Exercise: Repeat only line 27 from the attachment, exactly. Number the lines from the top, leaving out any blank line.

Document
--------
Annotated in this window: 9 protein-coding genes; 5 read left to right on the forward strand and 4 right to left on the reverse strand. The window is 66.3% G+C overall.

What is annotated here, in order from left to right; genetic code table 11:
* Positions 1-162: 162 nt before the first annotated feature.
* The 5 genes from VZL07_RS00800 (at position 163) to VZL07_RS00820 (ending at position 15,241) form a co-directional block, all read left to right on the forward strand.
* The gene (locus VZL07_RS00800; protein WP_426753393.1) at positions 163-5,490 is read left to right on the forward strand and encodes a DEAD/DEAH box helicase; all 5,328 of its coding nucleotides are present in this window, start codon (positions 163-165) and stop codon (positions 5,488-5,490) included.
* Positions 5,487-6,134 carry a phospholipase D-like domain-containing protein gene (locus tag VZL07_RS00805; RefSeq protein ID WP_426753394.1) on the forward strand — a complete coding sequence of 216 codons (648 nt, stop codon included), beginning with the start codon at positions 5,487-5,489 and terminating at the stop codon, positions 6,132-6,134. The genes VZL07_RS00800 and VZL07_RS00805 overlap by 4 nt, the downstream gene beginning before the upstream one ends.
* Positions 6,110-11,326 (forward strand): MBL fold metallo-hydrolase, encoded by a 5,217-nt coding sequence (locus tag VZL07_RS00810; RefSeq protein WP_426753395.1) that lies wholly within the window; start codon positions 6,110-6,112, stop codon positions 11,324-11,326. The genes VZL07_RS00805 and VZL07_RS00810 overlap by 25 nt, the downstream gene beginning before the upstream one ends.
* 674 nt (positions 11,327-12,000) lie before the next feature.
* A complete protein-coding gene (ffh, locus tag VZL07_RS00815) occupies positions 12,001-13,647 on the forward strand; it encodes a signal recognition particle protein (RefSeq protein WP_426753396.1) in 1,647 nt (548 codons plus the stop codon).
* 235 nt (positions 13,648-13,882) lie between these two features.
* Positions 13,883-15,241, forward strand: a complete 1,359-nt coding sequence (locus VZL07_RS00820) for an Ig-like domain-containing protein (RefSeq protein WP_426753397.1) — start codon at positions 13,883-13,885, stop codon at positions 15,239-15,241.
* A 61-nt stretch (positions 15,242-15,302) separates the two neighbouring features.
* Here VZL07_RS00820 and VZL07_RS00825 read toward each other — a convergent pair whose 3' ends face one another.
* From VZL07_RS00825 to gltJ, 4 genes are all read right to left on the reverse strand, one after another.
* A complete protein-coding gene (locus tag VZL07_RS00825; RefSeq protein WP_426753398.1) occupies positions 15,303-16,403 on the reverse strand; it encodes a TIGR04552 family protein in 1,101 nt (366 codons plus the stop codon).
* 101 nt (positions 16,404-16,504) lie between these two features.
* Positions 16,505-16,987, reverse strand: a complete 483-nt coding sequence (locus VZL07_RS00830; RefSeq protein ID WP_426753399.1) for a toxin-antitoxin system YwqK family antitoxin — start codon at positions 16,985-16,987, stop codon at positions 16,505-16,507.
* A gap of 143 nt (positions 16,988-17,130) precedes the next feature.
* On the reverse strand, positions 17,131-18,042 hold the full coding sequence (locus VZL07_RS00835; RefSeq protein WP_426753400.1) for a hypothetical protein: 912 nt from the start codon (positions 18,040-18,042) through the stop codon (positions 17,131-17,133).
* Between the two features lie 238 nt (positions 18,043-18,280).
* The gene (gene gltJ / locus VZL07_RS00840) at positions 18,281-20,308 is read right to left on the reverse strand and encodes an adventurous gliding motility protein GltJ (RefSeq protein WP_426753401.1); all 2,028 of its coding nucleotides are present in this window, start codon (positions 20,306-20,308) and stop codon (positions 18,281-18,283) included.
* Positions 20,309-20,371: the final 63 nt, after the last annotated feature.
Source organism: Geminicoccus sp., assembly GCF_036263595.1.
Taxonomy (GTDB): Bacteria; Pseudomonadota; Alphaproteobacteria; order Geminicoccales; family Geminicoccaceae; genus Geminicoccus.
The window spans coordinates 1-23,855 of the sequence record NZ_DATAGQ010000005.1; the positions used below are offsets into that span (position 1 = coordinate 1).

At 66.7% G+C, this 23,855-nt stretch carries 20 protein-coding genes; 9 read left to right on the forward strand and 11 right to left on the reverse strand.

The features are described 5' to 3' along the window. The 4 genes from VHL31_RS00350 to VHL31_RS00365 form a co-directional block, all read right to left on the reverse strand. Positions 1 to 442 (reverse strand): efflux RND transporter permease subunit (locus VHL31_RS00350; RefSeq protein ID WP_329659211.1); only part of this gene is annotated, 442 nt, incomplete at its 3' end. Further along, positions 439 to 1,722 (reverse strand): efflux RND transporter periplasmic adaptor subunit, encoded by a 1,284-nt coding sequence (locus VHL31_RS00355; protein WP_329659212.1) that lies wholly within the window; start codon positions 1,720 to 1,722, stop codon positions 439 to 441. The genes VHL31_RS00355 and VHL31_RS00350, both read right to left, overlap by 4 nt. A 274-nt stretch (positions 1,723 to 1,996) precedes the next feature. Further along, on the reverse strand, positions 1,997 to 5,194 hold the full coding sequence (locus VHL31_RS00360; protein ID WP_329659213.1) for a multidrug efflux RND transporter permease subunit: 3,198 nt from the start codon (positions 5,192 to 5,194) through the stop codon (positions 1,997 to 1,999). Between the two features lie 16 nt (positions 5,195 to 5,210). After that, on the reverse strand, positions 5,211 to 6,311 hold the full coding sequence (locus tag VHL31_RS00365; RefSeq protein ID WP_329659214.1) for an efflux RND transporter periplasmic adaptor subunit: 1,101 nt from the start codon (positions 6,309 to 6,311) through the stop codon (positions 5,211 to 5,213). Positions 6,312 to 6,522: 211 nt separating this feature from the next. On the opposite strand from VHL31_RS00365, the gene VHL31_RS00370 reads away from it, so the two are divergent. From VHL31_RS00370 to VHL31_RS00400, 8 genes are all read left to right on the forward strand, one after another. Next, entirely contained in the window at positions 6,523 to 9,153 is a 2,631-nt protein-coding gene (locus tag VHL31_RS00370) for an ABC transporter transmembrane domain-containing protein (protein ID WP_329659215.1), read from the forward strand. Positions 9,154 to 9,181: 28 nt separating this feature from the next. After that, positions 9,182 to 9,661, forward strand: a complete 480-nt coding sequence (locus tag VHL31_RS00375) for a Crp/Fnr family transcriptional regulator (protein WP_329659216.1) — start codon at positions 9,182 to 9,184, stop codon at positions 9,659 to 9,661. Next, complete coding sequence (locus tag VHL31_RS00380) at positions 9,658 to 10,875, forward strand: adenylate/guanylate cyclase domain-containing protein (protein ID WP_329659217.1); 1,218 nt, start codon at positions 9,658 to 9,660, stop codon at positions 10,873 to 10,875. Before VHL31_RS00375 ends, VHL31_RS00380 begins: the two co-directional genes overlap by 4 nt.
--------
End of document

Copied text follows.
The features are described 5' to 3' along the window. The 4 genes from VHL31_RS00350 to VHL31_RS00365 form a co-directional block, all read right to left on the reverse strand. Positions 1 to 442 (reverse strand): efflux RND transporter permease subunit (locus VHL31_RS00350; RefSeq protein ID WP_329659211.1); only part of this gene is annotated, 442 nt, incomplete at its 3' end. Further along, positions 439 to 1,722 (reverse strand): efflux RND transporter periplasmic adaptor subunit, encoded by a 1,284-nt coding sequence (locus VHL31_RS00355; protein WP_329659212.1) that lies wholly within the window; start codon positions 1,720 to 1,722, stop codon positions 439 to 441. The genes VHL31_RS00355 and VHL31_RS00350, both read right to left, overlap by 4 nt. A 274-nt stretch (positions 1,723 to 1,996) precedes the next feature. Further along, on the reverse strand, positions 1,997 to 5,194 hold the full coding sequence (locus VHL31_RS00360; protein ID WP_329659213.1) for a multidrug efflux RND transporter permease subunit: 3,198 nt from the start codon (positions 5,192 to 5,194) through the stop codon (positions 1,997 to 1,999). Between the two features lie 16 nt (positions 5,195 to 5,210). After that, on the reverse strand, positions 5,211 to 6,311 hold the full coding sequence (locus tag VHL31_RS00365; RefSeq protein ID WP_329659214.1) for an efflux RND transporter periplasmic adaptor subunit: 1,101 nt from the start codon (positions 6,309 to 6,311) through the stop codon (positions 5,211 to 5,213). Positions 6,312 to 6,522: 211 nt separating this feature from the next. On the opposite strand from VHL31_RS00365, the gene VHL31_RS00370 reads away from it, so the two are divergent. From VHL31_RS00370 to VHL31_RS00400, 8 genes are all read left to right on the forward strand, one after another. Next, entirely contained in the window at positions 6,523 to 9,153 is a 2,631-nt protein-coding gene (locus tag VHL31_RS00370) for an ABC transporter transmembrane domain-containing protein (protein ID WP_329659215.1), read from the forward strand. Positions 9,154 to 9,181: 28 nt separating this feature from the next. After that, positions 9,182 to 9,661, forward strand: a complete 480-nt coding sequence (locus tag VHL31_RS00375) for a Crp/Fnr family transcriptional regulator (protein WP_329659216.1) — start codon at positions 9,182 to 9,184, stop codon at positions 9,659 to 9,661. Next, complete coding sequence (locus tag VHL31_RS00380) at positions 9,658 to 10,875, forward strand: adenylate/guanylate cyclase domain-containing protein (protein ID WP_329659217.1); 1,218 nt, start codon at positions 9,658 to 9,660, stop codon at positions 10,873 to 10,875. Before VHL31_RS00375 ends, VHL31_RS00380 begins: the two co-directional genes overlap by 4 nt.